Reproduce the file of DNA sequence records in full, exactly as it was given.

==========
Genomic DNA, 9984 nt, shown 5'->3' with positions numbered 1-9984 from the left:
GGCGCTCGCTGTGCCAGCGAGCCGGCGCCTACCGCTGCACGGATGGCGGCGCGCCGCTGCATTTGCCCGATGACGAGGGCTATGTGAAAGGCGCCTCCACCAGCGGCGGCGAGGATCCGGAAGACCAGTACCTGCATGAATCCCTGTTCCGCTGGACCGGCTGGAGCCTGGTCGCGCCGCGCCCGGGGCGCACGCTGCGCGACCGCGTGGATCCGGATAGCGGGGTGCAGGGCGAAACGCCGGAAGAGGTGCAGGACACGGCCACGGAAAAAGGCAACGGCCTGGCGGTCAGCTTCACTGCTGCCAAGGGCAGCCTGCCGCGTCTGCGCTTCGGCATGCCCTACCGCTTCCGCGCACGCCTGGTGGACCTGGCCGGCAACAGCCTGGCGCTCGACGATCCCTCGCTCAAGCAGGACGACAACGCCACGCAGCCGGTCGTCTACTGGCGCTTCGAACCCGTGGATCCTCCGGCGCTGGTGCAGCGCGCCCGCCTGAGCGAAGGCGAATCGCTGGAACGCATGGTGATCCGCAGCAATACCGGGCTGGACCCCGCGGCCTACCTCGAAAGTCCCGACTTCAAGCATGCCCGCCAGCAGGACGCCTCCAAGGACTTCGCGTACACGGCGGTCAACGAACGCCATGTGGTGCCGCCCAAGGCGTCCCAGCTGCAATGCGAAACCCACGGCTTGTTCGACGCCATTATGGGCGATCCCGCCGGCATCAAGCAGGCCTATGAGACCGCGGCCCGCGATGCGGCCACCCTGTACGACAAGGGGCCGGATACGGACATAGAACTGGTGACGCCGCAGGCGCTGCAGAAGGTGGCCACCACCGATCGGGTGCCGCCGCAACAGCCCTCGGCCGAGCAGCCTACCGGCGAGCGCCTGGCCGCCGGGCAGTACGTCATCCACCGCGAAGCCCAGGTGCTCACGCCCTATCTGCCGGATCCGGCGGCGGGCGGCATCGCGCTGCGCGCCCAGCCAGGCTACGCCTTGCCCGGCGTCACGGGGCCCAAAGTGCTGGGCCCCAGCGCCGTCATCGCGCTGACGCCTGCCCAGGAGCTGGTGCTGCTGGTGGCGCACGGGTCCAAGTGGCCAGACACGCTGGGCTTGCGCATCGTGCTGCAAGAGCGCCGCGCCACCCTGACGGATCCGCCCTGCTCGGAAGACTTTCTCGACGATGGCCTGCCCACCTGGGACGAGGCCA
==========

Genomic DNA, 9984 nt, shown 5'->3' with positions numbered 1-9984 from the left:
GGCGCTCGCTGTGCCAGCGAGCCGGCGCCTACCGCTGCACGGATGGCGGCGCGCCGCTGCATTTGCCCGATGACGAGGGCTATGTGAAAGGCGCCTCCACCAGCGGCGGCGAGGATCCGGAAGACCAGTACCTGCATGAATCCCTGTTCCGCTGGACCGGCTGGAGCCTGGTCGCGCCGCGCCCGGGGCGCACGCTGCGCGACCGCGTGGATCCGGATAGCGGGGTGCAGGGCGAAACGCCGGAAGAGGTGCAGGACACGGCCACGGAAAAAGGCAACGGCCTGGCGGTCAGCTTCACTGCTGCCAAGGGCAGCCTGCCGCGTCTGCGCTTCGGCATGCCCTACCGCTTCCGCGCACGCCTGGTGGACCTGGCCGGCAACAGCCTGGCGCTCGACGATCCCTCGCTCAAGCAGGACGACAACGCCACGCAGCCGGTCGTCTACTGGCGCTTCGAACCCGTGGATCCTCCGGCGCTGGTGCAGCGCGCCCGCCTGAGCGAAGGCGAATCGCTGGAACGCATGGTGATCCGCAGCAATACCGGGCTGGACCCCGCGGCCTACCTCGAAAGTCCCGACTTCAAGCATGCCCGCCAGCAGGACGCCTCCAAGGACTTCGCGTACACGGCGGTCAACGAACGCCATGTGGTGCCGCCCAAGGCGTCCCAGCTGCAATGCGAAACCCACGGCTTGTTCGACGCCATTATGGGCGATCCCGCCGGCATCAAGCAGGCCTATGAGACCGCGGCCCGCGATGCGGCCACCCTGTACGACAAGGGGCCGGATACGGACATAGAACTGGTGACGCCGCAGGCGCTGCAGAAGGTGGCCACCACCGATCGGGTGCCGCCGCAACAGCCCTCGGCCGAGCAGCCTACCGGCGAGCGCCTGGCCGCCGGGCAGTACGTCATCCACCGCGAAGCCCAGGTGCTCACGCCCTATCTGCCGGATCCGGCGGCGGGCGGCATCGCGCTGCGCGCCCAGCCAGGCTACGCCTTGCCCGGCGTCACGGGGCCCAAAGTGCTGGGCCCCAGCGCCGTCATCGCGCTGACGCCTGCCCAGGAGCTGGTGCTGCTGGTGGCGCACGGGTCCAAGTGGCCAGACACGCTGGGCTTGCGCATCGTGCTGCAAGAGCGCCGCGCCACCCTGACGGATCCGCCCTGCTCGGAAGACTTTCTCGACGATGGCCTGCCCACCTGGGACGAGGCCA